Key word definitions for the five major sociological perspectives: functionalism, Marxism, Feminism, Social Action Theory, and Postmodernism. These perspectives have had a huge impact on sociology and continue to do so today.
The functionalist viewpoint, the conflict perspective, and the symbolic interactionist perspective are the three basic theoretical approaches in sociology (sometimes called the interactionist perspective, or simply the micro view). Functionalists believe that people act according to their functions in society. Conflict theorists argue that social action is driven by conflicts between groups or individuals. Symbolic interactionists maintain that people define themselves through their interactions with others.
Functionalism was the most popular approach in the United States until the mid-20th century. It can be seen in the work of such scholars as Charles Cooley, Lewis Henry Morgan, and John Stuart Mill. Functionalists believed that people have certain roles to fill in society and will do anything they can to fulfill these roles successfully. Because people want to be accepted by others and feel proud of what role they play, they will often go to great lengths to accomplish this. For example, a person might join a military service organization so that others will accept him as a soldier. Conflict theorists later replaced functionalism as the default approach in American sociology because many social problems could not be explained using the functionalist framework. Conflict theorists include George Herbert Mead, Morris Thomas Riesman, and Erving Goffman.
Symbolic interactionism became popular after the mid-20th century because it can better explain how societies function.
Sociological thought on social problems is guided by three theoretical perspectives: functionalist theory, conflict theory, and symbolic interactionist theory. These viewpoints examine the same socioeconomic issues, but in different ways. Functionalists believe that society has inherent structures that cause certain functions to be performed. Problems arise when these structures are altered in such a way that they no longer serve their original purpose. Conflict theorists argue that society is full of continuous tensions between opposing forces which produce changes as one force prevails over another. Finally, symbolic interactionists assert that people create meanings for events in their lives and these meanings affect how they respond to situations.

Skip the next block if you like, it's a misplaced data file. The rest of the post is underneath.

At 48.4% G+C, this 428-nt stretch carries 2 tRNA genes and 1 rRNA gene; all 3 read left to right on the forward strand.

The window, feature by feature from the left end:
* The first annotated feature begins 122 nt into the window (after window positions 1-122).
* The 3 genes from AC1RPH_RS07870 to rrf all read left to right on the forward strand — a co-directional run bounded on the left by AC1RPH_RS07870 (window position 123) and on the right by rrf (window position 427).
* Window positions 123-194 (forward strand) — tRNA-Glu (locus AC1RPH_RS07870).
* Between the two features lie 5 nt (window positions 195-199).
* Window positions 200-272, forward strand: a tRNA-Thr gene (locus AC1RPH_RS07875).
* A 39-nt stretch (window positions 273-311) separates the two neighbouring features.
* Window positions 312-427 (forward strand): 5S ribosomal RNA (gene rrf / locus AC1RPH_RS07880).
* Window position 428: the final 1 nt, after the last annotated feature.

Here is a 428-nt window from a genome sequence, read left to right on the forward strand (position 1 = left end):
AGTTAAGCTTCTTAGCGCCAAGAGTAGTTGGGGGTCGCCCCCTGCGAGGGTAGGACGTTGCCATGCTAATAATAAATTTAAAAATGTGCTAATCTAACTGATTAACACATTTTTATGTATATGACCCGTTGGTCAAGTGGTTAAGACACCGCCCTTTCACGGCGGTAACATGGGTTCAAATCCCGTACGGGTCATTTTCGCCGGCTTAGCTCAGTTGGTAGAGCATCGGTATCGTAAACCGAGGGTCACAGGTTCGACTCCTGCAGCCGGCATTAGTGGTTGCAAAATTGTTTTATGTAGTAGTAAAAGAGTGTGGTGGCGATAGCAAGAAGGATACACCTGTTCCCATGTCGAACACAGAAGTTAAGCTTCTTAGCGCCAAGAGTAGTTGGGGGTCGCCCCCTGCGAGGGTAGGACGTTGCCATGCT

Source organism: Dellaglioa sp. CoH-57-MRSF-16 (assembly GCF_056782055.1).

Functionalism was the first major school of thought on social problems. The idea was proposed by Émile Durkheim in an 1897 book called The Rules of Sociology. He argued that societies have rules which protect them from chaos and instability. When these rules are violated, something has gone wrong with the functioning of the society and we need to know what these rules are so we can fix the problem.
Criticism of any form is a social technique. Marxist critique, Feminist criticism, Formalist strategy, and Deconstructionist strategy are examples of critical approaches, views, ideas, or tactics. Criticism can be used to expose flaws in other people's thinking or behavior. It can also be used to encourage others to think more critically themselves.
Sociologists use three main types of criticism to understand society: formal analysis, which involves using mathematics to study social phenomena; empirical analysis, which means testing theories against data; and theoretical criticism, which aims to improve existing theories.
Formal analysis uses mathematical models to explain social facts. The most common tool in this approach is statistical modeling. Karl Pearson developed statistical methods that are still used by social scientists today. He showed how to test hypotheses about population parameters like mean and variance from samples of observations, and he proposed criteria for evaluating theories based on their ability to make statistical predictions.
Empirical analysis starts with a theory and looks for evidence that can be used to test it or refute it. The goal is to produce results that will help us choose between competing theories or explanations of some social phenomenon. Empirical analysis is different from descriptive statistics, which is the first step in many studies but does not necessarily lead to new knowledge.